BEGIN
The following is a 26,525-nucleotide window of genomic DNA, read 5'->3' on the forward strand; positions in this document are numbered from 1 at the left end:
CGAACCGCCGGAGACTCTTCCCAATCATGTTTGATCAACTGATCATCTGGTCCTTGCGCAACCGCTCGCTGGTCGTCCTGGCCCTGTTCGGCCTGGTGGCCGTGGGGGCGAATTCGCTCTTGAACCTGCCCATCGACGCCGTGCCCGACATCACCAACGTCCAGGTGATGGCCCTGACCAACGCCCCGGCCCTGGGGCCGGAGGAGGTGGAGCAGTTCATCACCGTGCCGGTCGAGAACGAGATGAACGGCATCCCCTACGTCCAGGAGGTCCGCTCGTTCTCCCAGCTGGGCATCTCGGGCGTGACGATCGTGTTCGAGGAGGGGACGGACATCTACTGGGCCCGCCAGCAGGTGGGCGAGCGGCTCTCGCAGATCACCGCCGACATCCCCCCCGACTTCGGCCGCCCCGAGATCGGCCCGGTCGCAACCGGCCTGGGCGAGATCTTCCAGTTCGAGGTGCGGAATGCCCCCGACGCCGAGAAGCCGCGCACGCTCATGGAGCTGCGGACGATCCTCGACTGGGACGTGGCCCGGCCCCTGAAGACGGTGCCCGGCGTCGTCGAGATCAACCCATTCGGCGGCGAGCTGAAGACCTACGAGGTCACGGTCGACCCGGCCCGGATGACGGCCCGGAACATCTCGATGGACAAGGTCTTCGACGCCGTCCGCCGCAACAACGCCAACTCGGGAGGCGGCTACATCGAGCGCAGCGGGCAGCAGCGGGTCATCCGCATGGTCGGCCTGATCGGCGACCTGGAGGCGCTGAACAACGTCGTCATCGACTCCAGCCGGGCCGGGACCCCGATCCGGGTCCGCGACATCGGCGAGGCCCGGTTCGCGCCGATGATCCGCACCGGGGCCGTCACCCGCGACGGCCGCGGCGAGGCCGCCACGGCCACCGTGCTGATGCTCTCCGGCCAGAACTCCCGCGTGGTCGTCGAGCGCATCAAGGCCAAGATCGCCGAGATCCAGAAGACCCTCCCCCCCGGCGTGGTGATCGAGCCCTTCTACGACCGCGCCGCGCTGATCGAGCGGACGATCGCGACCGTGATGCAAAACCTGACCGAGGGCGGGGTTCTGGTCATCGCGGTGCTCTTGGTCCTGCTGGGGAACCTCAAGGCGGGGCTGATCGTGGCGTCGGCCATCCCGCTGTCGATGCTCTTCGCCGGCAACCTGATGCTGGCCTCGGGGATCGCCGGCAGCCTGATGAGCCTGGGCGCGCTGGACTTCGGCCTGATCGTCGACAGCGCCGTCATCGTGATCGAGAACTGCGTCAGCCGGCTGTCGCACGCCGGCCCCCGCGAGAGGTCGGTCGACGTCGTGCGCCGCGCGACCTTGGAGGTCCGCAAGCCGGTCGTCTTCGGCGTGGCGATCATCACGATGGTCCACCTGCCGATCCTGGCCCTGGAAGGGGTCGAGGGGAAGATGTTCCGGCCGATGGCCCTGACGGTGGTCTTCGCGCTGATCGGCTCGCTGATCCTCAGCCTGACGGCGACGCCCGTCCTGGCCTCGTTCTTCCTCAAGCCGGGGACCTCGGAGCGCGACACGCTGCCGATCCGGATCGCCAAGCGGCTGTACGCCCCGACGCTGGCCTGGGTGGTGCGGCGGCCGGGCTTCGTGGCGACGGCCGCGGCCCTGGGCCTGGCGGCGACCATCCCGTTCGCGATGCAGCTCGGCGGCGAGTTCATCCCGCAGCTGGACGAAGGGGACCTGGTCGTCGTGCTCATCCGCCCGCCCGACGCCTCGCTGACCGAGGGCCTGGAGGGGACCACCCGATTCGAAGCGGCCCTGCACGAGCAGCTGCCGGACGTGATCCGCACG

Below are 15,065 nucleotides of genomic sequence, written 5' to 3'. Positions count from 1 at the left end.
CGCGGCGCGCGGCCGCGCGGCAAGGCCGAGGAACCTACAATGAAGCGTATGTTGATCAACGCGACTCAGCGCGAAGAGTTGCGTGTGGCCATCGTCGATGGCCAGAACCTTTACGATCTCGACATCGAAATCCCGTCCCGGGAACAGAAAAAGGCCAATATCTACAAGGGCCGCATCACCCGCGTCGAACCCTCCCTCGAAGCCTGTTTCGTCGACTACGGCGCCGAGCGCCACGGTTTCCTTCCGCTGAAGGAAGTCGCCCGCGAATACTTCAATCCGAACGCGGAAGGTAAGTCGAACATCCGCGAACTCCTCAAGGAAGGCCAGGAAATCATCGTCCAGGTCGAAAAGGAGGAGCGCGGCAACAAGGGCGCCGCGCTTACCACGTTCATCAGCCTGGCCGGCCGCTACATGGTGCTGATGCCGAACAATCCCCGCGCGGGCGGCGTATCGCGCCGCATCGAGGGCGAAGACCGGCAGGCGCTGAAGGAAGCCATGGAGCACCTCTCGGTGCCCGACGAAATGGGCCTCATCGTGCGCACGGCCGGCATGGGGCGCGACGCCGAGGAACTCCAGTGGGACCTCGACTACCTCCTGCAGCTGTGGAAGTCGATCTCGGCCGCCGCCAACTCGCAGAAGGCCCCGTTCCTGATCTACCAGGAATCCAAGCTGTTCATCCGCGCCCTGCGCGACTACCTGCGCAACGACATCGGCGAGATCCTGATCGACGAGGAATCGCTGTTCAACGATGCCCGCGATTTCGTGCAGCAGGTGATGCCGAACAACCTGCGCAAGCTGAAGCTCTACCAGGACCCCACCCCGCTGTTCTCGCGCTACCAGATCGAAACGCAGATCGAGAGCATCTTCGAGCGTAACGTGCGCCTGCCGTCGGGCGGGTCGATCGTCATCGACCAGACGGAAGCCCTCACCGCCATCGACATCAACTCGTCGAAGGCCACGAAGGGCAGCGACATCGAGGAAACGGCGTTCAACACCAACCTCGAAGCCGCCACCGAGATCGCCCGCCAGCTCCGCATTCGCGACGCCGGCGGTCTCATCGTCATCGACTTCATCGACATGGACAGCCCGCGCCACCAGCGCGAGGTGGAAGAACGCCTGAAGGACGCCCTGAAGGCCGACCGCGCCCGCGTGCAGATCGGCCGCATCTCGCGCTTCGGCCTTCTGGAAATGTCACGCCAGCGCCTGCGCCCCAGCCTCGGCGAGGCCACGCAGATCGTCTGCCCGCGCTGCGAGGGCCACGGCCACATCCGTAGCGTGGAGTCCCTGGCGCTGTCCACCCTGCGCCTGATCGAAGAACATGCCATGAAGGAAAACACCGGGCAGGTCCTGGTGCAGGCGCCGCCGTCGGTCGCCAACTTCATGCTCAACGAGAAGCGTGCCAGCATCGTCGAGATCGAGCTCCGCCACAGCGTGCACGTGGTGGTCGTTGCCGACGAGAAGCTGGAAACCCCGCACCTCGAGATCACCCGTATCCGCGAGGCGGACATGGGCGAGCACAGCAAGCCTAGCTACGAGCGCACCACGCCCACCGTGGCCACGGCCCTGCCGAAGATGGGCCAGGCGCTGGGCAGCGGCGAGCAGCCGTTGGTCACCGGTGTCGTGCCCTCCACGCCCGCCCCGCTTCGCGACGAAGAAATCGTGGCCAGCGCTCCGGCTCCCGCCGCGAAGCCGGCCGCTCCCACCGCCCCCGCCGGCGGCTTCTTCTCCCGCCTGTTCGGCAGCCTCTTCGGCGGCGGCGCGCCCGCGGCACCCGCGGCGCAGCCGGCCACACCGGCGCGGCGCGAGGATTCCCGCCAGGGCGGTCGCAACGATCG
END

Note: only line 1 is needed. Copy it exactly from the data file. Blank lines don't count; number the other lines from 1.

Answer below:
The following is a 26,525-nucleotide window of genomic DNA, read 5'->3' on the forward strand; positions in this document are numbered from 1 at the left end: